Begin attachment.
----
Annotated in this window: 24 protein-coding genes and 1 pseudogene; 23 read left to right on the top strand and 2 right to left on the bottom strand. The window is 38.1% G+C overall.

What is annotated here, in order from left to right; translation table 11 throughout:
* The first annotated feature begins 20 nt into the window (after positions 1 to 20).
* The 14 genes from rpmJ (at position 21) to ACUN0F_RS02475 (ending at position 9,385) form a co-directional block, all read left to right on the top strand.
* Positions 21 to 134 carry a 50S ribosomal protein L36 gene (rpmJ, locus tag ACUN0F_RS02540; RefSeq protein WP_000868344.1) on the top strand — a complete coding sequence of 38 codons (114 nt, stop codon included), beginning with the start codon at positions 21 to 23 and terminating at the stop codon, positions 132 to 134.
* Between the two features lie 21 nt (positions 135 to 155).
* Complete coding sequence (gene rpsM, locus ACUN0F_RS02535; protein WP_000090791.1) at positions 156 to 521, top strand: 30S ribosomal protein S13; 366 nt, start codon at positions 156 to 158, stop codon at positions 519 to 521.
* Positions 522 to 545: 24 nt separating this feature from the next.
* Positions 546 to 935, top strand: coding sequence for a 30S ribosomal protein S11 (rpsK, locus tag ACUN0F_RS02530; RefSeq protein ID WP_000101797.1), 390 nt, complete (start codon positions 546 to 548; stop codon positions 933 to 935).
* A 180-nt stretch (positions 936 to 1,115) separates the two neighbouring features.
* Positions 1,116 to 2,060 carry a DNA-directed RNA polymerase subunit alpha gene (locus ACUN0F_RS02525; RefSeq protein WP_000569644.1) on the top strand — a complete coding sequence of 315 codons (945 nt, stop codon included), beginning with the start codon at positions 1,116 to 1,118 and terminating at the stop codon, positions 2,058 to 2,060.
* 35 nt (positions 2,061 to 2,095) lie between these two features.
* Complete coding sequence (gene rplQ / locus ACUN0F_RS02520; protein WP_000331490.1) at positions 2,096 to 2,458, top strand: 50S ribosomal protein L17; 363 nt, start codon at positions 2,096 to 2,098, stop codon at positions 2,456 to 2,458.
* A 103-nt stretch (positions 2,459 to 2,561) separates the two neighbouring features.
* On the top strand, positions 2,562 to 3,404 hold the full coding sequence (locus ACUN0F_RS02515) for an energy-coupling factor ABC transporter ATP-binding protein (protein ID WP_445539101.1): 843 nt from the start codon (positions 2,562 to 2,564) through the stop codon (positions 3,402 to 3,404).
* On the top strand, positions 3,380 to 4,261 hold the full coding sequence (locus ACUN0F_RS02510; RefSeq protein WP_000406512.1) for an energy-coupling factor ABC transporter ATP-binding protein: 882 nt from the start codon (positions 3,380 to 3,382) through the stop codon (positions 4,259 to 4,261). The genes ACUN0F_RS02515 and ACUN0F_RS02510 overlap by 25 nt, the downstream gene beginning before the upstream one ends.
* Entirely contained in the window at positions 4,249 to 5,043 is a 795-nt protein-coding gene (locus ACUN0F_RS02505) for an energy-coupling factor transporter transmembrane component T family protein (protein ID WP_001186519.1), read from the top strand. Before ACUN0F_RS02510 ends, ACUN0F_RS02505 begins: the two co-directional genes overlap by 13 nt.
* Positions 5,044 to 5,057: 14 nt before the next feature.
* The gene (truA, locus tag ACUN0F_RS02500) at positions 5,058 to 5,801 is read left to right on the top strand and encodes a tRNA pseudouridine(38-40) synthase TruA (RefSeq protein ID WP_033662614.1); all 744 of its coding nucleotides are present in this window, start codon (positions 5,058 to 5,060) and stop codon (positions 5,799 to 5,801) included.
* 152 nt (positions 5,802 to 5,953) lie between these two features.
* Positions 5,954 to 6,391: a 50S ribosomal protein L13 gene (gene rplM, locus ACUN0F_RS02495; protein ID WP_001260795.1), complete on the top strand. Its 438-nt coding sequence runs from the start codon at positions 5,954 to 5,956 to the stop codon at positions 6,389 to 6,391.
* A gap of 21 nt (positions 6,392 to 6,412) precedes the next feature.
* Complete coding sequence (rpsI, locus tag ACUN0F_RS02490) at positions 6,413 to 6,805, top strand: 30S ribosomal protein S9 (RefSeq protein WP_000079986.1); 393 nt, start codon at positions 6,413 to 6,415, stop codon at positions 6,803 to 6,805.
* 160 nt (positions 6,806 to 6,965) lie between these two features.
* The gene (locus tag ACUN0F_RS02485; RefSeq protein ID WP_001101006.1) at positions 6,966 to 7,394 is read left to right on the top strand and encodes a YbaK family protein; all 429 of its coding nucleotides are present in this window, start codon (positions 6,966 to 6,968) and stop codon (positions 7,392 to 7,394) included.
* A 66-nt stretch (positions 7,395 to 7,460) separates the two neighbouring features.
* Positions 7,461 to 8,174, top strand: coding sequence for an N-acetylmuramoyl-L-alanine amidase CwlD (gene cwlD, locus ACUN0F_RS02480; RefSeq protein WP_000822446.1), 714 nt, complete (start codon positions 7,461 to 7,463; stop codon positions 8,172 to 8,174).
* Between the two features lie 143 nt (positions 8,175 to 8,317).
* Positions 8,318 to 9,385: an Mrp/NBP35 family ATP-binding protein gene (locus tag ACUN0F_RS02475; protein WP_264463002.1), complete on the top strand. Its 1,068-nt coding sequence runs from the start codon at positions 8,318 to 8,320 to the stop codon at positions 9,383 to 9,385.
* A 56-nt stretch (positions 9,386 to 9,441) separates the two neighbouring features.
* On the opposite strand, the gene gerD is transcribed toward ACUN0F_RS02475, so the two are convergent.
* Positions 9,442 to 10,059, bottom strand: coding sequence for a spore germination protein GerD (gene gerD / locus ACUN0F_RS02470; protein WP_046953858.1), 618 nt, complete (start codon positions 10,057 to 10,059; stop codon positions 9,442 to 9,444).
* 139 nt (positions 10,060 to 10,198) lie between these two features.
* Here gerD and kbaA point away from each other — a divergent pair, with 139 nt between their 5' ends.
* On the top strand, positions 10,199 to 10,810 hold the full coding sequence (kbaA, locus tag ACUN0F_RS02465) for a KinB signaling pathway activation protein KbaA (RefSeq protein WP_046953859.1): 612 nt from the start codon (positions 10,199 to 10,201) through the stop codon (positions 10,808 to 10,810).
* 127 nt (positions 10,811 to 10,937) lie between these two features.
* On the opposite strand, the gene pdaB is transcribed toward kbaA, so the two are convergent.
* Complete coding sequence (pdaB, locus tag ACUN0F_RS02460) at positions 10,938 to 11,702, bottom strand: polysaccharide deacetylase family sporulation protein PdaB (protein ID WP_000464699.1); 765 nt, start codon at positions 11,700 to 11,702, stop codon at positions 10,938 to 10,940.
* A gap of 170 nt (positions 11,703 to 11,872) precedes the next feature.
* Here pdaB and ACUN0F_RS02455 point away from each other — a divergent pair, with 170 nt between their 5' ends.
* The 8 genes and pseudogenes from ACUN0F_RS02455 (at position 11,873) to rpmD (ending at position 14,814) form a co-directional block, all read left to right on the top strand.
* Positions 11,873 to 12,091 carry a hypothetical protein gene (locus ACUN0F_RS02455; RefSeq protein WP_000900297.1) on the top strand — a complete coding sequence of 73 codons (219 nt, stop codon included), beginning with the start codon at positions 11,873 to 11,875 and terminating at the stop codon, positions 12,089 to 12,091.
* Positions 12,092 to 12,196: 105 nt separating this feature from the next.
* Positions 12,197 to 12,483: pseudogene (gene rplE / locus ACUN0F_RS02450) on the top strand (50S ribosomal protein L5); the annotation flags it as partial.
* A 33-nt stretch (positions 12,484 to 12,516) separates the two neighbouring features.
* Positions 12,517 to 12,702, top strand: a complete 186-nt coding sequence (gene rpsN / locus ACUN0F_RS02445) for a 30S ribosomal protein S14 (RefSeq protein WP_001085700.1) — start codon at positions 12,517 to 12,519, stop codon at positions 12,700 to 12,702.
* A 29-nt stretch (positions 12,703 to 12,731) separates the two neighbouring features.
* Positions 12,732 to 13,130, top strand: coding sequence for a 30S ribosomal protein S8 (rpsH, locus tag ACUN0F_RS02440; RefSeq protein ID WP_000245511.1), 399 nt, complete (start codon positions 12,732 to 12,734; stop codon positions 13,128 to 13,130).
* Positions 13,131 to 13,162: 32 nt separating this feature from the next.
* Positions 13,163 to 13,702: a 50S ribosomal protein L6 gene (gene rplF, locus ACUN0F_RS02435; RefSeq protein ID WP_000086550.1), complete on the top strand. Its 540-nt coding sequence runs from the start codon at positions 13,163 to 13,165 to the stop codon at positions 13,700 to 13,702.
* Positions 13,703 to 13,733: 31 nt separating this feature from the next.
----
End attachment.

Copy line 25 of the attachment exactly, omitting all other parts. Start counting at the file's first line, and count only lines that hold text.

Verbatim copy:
* The gene (locus tag ACUN0F_RS02485; RefSeq protein ID WP_001101006.1) at positions 6,966 to 7,394 is read left to right on the top strand and encodes a YbaK family protein; all 429 of its coding nucleotides are present in this window, start codon (positions 6,966 to 6,968) and stop codon (positions 7,392 to 7,394) included.